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Goldman et al., 2004

Goldman L1, Eskenazi B, Bradman A, Jewell NP., “Risk behaviors for pesticide exposure among pregnant women living in farmworker households in Salinas, California,”  American Journal of Industrial Medicine, 45:6, 2004, DOI: 10.1002/ajim.20012


BACKGROUND: Farmworkers and their families are at risk for pesticide exposure, however, little is known about behaviors that increase their risk. We determined the frequency of risky behaviors among pregnant farmworkers and characterized those at greatest risk.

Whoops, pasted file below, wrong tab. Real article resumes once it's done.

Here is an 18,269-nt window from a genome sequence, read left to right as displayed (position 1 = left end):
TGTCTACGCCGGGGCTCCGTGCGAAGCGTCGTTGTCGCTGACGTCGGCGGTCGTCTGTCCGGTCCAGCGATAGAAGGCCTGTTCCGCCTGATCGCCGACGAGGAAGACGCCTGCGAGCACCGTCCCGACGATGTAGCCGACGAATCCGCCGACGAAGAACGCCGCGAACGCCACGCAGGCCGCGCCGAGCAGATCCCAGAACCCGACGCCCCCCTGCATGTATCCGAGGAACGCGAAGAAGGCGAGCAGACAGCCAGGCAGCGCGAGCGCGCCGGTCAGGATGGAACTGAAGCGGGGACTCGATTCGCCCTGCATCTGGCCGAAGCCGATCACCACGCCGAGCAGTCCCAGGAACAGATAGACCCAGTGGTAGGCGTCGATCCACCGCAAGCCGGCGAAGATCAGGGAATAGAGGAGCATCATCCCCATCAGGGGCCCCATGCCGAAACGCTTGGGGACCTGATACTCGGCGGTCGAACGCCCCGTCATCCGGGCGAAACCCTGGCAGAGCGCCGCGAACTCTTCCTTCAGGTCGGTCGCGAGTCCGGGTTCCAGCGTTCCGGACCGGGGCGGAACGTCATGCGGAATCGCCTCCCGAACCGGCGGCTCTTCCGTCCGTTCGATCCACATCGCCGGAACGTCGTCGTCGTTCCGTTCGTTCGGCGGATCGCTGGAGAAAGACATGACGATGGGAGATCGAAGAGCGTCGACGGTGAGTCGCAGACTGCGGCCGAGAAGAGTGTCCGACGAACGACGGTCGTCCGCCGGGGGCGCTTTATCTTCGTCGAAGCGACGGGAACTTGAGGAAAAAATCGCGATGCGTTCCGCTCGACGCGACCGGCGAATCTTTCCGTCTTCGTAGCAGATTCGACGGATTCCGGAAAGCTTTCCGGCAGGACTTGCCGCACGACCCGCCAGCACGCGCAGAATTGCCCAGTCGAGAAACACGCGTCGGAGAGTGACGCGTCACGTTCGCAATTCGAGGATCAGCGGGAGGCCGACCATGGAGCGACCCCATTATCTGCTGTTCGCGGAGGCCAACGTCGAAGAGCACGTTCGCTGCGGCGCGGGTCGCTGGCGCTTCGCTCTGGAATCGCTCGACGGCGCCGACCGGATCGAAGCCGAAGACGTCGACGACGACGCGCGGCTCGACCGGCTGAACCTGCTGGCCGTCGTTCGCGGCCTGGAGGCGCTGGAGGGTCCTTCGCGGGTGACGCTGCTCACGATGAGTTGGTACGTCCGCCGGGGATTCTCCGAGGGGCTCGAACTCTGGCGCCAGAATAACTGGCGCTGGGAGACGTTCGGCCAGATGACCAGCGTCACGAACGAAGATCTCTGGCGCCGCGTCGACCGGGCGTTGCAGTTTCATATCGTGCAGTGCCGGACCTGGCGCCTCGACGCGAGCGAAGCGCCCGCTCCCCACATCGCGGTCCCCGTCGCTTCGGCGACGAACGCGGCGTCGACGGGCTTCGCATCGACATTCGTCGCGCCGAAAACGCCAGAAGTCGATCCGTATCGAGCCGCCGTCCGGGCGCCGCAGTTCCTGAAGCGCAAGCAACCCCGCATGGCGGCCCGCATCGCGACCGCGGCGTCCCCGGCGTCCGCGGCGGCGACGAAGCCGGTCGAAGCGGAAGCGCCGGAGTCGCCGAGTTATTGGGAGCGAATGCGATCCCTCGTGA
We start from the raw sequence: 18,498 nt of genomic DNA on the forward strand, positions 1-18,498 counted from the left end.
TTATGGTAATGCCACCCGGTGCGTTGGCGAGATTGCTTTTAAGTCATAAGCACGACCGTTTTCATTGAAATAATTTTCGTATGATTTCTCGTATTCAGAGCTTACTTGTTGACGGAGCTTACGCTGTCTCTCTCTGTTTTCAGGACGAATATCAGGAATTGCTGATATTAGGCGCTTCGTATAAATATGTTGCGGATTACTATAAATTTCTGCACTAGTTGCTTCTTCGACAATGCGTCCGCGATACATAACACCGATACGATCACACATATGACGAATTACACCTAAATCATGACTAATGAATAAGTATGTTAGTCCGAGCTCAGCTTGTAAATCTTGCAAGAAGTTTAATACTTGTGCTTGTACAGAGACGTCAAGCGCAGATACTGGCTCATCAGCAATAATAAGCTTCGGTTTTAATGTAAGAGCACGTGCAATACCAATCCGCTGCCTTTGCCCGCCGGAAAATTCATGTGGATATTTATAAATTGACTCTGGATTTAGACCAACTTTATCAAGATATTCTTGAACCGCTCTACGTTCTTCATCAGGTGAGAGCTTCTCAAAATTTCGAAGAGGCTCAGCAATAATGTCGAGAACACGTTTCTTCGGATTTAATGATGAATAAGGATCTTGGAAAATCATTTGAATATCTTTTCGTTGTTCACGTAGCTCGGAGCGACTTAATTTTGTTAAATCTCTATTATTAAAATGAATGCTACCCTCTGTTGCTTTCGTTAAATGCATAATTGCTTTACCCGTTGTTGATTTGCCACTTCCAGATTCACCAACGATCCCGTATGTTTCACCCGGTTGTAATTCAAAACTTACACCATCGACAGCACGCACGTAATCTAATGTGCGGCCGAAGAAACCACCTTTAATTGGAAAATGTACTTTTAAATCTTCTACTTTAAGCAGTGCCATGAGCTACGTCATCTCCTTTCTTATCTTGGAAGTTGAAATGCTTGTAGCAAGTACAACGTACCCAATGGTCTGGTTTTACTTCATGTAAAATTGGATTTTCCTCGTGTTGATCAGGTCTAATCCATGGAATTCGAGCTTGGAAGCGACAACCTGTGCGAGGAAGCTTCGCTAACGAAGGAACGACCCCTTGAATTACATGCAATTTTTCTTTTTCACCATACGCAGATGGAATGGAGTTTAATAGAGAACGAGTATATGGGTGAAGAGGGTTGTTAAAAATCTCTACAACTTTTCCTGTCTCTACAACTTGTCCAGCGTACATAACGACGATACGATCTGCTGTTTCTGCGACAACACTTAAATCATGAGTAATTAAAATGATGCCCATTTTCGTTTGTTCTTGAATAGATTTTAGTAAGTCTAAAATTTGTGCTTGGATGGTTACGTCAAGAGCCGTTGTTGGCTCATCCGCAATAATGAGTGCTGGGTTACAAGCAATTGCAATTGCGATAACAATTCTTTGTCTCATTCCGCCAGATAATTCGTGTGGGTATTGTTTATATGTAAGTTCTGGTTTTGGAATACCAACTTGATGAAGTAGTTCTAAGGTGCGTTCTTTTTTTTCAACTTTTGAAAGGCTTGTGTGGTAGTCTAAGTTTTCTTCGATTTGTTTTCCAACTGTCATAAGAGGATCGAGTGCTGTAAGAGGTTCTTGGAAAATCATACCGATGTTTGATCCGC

METHODS: Participants included 153 pregnant farmworkers and 248 pregnant non-farmworkers who resided with farmworkers from the CHAMACOS (Center for the Health Assessment of Mothers and Children of Salinas) study. We examined risky behaviors relating to handwashing, bathing, protective clothing, house cleaning, laundering of work clothes, wearing of work clothes and shoes into the home, and eating produce from the fields.

RESULTS: Between 25 and 60% of women demonstrated risky behavior on each item. Practices of households with pregnant farmworkers and non-farmworkers did not differ. Women who lived in the United States longer, and in crowded households demonstrated the most risky behavior overall.

CONCLUSIONS: Pregnant farmworkers and those living with farmworkers need to be educated to reduce potential take-home pesticide exposure.

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